>> Becky Winters has been appointed to the 2001 Board of Examiners for the Malcolm Baldrige National Quality Award. Winters, director of the Hawaii Small Business Development Center Network, joins 400 experts from around the country to select winners of the award. She will be required to take a preparation course and go through an evaluation process before assisting in the review and evaluation of contest applications.
>> Campbell High School graduates Stephen A. Aguinaldo and Ivy J. Epan and Waipahu High graduates Ernafe B. Caliboso and Christian R. Susa have been selected as recipients of the Sen. Brian Kanno Scholarship. Each graduate will receive a $250 award to be applied toward college expenses.
>> Pualani Gandall-Yamamoto has been awarded the Morris K. Udall Scholarship. Gandall-Yamamoto, a nursing student at UH-Manoa, will receive up to $5,000 toward her education for academic year 2001-2002. She is one of two UH students nominated for the scholarship and the only Hawaii student awarded $5,000. Gandall-Yamamoto will travel to Arizona to accept the award.
>> The ARC in Hawaii has named Lambert K. Wai recipient of the Distinguished Service Award. Wai was selected for his more than 40 years of service as an advocate for people with mental retardation and their families. He was honored during ceremonies held July 11 at Treetops Restaurant.
>> William D. Hoshijo has been named Manager of the Year by the state Department of Labor & Industrial Relations. Hoshijo, executive director of the Hawaii Civil Rights Commission, has served DLIR since 1997. He is a graduate of the University of California-Davis law school.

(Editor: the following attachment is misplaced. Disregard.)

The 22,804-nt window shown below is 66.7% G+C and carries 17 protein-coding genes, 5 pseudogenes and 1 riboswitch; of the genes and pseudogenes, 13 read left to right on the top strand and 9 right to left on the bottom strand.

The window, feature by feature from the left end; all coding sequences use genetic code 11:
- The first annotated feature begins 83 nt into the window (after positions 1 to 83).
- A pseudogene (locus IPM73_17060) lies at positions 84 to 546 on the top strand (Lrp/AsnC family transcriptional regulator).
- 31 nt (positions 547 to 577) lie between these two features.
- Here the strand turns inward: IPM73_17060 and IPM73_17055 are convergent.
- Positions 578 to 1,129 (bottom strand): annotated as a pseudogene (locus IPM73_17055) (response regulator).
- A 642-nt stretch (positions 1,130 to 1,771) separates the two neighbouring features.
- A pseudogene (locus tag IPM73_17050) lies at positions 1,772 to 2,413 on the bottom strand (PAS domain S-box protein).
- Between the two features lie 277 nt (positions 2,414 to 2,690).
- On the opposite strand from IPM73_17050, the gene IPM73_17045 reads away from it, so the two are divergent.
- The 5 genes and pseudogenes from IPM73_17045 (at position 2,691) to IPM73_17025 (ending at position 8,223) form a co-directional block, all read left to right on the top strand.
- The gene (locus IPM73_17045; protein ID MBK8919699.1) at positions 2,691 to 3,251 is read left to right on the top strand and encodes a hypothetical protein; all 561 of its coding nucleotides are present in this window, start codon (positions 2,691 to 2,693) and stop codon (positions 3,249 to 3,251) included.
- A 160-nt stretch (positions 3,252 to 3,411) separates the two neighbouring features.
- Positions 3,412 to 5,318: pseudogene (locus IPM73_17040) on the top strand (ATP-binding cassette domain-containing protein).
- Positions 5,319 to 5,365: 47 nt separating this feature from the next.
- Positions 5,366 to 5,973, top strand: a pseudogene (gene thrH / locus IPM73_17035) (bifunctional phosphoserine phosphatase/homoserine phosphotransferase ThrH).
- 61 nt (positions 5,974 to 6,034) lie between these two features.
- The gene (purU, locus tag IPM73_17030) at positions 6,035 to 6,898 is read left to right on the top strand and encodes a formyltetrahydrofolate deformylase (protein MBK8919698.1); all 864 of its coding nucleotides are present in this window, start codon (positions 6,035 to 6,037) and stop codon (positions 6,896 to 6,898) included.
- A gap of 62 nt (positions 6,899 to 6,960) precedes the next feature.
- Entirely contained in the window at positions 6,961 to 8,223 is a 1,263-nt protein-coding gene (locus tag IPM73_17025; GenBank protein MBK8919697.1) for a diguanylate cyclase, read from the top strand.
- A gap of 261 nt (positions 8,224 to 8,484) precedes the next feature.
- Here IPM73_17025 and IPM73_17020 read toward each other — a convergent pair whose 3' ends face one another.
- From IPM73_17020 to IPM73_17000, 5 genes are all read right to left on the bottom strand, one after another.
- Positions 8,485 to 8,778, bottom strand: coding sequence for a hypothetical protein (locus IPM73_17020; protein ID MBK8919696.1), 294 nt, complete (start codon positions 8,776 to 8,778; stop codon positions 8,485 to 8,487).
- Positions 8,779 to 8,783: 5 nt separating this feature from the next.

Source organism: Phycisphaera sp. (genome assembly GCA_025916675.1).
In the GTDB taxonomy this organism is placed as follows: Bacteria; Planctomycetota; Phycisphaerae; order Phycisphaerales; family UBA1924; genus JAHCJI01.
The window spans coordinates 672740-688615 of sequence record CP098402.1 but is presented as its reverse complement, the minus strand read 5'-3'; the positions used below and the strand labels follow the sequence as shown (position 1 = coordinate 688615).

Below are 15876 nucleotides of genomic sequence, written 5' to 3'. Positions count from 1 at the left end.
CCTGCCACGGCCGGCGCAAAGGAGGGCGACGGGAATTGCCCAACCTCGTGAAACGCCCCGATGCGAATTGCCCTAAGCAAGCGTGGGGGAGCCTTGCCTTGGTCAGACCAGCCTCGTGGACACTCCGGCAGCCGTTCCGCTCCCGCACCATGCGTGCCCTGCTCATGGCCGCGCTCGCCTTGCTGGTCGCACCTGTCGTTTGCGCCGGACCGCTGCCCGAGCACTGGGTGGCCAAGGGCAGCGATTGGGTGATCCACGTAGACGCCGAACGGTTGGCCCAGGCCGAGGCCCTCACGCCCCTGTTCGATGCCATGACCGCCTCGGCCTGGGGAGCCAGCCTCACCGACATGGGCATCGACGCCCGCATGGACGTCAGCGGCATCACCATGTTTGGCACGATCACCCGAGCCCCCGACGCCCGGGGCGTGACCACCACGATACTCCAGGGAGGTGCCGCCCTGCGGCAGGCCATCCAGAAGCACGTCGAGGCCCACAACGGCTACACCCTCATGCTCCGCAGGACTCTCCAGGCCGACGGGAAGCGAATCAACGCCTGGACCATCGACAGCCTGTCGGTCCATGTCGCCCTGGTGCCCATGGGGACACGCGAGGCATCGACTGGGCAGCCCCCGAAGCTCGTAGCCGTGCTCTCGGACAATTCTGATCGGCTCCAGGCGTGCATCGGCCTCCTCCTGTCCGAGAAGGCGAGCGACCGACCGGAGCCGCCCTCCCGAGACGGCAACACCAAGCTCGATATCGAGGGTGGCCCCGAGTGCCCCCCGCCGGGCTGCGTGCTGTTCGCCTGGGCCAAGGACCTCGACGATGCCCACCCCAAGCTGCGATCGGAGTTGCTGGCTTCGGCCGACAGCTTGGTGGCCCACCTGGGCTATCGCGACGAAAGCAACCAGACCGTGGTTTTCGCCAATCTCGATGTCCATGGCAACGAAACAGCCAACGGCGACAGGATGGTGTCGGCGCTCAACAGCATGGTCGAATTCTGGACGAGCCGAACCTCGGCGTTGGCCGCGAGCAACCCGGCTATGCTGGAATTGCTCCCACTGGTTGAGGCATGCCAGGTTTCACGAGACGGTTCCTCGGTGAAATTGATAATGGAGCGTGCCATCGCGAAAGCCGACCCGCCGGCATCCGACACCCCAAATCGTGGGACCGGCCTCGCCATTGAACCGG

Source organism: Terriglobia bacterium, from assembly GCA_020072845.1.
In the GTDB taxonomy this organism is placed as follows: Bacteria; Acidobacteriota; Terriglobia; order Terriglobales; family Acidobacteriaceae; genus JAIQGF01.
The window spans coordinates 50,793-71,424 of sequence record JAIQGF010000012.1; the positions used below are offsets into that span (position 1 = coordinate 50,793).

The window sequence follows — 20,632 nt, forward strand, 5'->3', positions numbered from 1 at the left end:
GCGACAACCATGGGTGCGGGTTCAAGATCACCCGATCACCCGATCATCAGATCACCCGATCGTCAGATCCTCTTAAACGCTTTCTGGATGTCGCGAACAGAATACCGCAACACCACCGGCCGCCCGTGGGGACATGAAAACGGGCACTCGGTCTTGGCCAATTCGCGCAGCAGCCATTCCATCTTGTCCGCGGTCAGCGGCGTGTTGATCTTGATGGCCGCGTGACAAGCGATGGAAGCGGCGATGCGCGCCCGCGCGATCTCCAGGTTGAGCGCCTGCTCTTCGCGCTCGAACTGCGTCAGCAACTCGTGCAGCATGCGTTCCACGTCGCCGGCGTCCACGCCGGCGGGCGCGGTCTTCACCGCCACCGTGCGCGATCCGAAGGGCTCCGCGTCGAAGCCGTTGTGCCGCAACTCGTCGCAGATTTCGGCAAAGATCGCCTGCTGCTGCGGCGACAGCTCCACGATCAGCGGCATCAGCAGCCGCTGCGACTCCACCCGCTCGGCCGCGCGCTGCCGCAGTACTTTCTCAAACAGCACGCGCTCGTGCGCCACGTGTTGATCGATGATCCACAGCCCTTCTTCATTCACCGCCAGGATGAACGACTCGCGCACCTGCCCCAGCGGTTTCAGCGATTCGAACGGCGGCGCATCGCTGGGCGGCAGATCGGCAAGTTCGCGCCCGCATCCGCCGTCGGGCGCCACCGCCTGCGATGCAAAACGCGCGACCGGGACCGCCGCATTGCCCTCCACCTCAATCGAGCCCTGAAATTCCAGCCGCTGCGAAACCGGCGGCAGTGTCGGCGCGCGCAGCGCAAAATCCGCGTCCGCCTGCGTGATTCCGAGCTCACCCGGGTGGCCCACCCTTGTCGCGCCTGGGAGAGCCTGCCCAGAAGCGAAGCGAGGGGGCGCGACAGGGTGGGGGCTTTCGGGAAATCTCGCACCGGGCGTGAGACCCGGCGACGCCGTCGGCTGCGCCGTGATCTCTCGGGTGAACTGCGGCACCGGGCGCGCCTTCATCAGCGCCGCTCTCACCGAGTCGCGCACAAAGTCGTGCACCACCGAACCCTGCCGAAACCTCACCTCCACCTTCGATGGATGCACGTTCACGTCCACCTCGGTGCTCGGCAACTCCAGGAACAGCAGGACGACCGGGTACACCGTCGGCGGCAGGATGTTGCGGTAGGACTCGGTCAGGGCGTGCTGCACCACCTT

The Honolulu Star-Bulletin strives to make its news report fair and accurate. If you have a question or comment about news coverage, call Publisher and Editor in Chief John Flanagan at 529-4748 or email him at email@example.com.
Corrections and clarifications
Police, Fire, Courts
By Star-Bulletin staff
Honolulu Police Department Crimestoppers
Grand jury indicts Hilo man on child porn chargeA 31-year-old Hilo man was indicted by a federal grand jury Wednesday for possession of computer disks containing child pornography at a Hilo residence.
Jed Abregana will be arraigned in federal court on a date to be set by the court.
Abregana's brother Jay Abregana, also 31, was indicted in September by a federal grand jury and pleaded not guilty, for mailing disks containing child pornography and possessing child pornography.
Kauai police investigate discovery of man's bodyLIHUE >> Kauai police detectives are investigating the death of a man whose body was found at 3:15 p.m. Friday in brush on the mauka side of Kuhio Highway in Wailua.
Officers said they have not yet identified the man and are not ruling out either homicide or suicide.
They said he was Caucasian, about 6 feet tall and between 40 and 50 years old.